How Charitable Giving Can Impact Your Taxes

donations
••• Tetra Images / Getty Images

Charitable giving during the holiday season is a recognized tradition all over the world. From donating to your favorite charity to volunteering at a soup kitchen, charitable giving is every bit as important to the holiday season as spending time with friends and family.

From a financial planning standpoint, charitable giving should be on your mind at the close of the year. Around 26% of taxpayers itemize charitable deductions on their tax returns—with careful planning, you can make charitable giving an important part of your estate planning.

Some types of charitable giving have different tax breaks than others and some may receive different types of deductions. No matter what types of charitable giving you prefer, it’s important to know the tax implications of your choices—so that you can plan your donations and budget for them while knowing how your taxes will be affected.

The Tax Effects of Giving

Because charitable giving becomes a tax deduction, you might be able to lower your overall taxable income—possibly allowing you to enter a lower tax bracket. Deductions generally rely on three factors:

  • The recipient (qualified charities are the only ones that can receive a donation that is tax-deductible, so gifting to your family will not give you a tax break)
  • How you structure your donations
  • The form in which you donate 

Tax Implications on Various Gifts

Cash donations are generally fully deductible for the exact amount you gifted. If you donate more than $250, you’ll need a receipt. If you gift the charity in cash rather than a check or credit card, you’ll need to request some kind of bank statement or receipt from the recipient, no matter the amount. 

Tangible assets can usually be deducted for the full amount of the items based on their current worth when gifting things that correlate to a charity—such as old clothes to the Salvation Army or art to a museum. If the assets have nothing to do with an organization’s aim or mission, you are allowed to deduct the amount you paid for it, or the item’s reasonable value, whichever is the lesser of the two.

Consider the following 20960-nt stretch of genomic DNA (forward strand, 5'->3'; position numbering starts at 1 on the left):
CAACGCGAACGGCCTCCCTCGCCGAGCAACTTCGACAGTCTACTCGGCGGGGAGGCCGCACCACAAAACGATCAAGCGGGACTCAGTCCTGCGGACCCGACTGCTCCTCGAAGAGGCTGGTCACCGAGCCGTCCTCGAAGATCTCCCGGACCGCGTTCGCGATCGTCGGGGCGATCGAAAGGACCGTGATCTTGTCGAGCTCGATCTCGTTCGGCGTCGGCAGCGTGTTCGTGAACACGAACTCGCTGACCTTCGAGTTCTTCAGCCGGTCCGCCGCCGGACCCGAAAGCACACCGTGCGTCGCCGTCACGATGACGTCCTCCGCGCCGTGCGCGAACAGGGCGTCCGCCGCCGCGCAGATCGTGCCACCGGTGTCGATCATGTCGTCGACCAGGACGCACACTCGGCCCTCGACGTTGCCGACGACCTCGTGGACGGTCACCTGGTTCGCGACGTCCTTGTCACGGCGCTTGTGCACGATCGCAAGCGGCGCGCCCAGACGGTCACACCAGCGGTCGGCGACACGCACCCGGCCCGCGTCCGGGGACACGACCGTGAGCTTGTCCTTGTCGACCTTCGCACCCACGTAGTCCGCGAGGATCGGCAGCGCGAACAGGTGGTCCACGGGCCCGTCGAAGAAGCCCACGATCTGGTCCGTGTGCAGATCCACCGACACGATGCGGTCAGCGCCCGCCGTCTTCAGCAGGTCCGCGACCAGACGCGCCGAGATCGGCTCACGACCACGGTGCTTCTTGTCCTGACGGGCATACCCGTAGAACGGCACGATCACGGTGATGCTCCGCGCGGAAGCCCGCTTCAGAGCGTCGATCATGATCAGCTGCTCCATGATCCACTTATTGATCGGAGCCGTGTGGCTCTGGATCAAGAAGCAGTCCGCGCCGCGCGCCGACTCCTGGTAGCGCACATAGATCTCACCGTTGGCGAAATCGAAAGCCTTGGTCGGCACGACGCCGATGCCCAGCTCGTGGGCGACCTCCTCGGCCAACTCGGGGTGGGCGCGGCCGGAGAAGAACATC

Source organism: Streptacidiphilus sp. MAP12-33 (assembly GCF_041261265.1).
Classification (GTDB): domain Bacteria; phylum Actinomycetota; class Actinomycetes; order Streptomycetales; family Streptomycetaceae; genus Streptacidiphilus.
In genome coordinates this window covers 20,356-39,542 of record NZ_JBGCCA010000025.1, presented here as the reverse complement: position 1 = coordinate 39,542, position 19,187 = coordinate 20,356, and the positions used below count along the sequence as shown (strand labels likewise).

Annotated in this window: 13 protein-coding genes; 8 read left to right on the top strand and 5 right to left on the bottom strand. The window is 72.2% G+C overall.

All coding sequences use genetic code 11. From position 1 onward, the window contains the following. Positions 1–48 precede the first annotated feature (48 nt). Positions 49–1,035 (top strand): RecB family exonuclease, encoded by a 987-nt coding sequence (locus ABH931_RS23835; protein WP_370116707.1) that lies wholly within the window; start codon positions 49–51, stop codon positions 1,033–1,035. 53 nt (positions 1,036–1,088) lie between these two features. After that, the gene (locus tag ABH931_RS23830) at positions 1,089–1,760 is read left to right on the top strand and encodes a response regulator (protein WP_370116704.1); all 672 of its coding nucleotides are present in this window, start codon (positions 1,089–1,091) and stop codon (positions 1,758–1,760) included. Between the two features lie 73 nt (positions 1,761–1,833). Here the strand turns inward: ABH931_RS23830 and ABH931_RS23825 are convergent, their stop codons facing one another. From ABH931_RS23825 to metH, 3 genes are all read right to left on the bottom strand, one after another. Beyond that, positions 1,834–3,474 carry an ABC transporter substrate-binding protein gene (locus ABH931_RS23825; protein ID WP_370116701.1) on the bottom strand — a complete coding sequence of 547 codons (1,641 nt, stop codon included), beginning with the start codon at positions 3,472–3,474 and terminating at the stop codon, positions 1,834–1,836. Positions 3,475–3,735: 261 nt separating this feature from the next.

Volunteering is a worthwhile donation. Although you cannot deduct the time you spend volunteering, you can deduct the transportation costs and other expenses related to your charitable work.

Generally, the full fair market value can be deducted from appreciated long-term assets. In most cases, you can deduct long-term securities that you have held for more than one year. However, the deduction is limited to 30% of your adjusted gross income (AGI) compared to the 50% limit for donating cash to charities. Donating your stocks directly to a charity can offer more tax benefits and can lower your income tax bracket.

Limitations for Deducting Contributions

The Internal Revenue Service (IRS) has many guidelines for charitable contributions that are tax-deductible. If tax deductions are a part of your financial charity-giving strategy, there are a few limitations to be aware of.

Anytime you donate and want to claim a deduction for donated cash or goods of $250 or more, you must have a written statement from the charity. The statement should display the amount of the donation, describe any property given, and indicate whether the organization provided any goods or services in exchange for the gift.

If you donated property instead of cash, the deduction amount is typically the fair market value for the items.

In cases where you get something in return for your donation, your deduction will be limited. You will be able to deduct the difference between the amount of your gift versus what you received in return.

The IRS has guidelines on qualified charities. For example, if you want to deduct your charitable contribution, you must donate to a qualified charity. Additionally, you cannot deduct gifts to political organizations or candidates.

Accurate record-keeping is important. As you make contributions throughout the year, you must keep records to prove the types of donations are you making. Regardless of the amount you donate, you will need a record if you choose to make any deductions.

The Bottom Line

Regardless of how you want to give your time and money to charities, it is always a good idea to sit down with a qualified financial planner. A financial planner can offer advice on the types of donations that would work best for you, your estate, and your future plans. They may also be able to help you find an organization that shares the same philanthropic goals and ideals as you. 

Another resource that may be helpful when it comes to your charitable giving plans is Charity Navigator. This website will give you tons of options when looking for a charitable organization and makes it easy to find an organization that is not only legit but caters to the causes you want to support.  

Article Table of Contents Skip to section

Article Sources

  1. Internal Revenue Service. "Charitable Organizations - Substantiation and Disclosure Requirements." Accessed Mar. 21, 2020.

  2. Internal Revenue Service. "Know these Facts Before Deducting a Charitable Donation." Accessed Mar. 21, 2020.

  3. Internal Revenue Service. "Charitable Contribution Deductions." Accessed Mar. 21, 2020.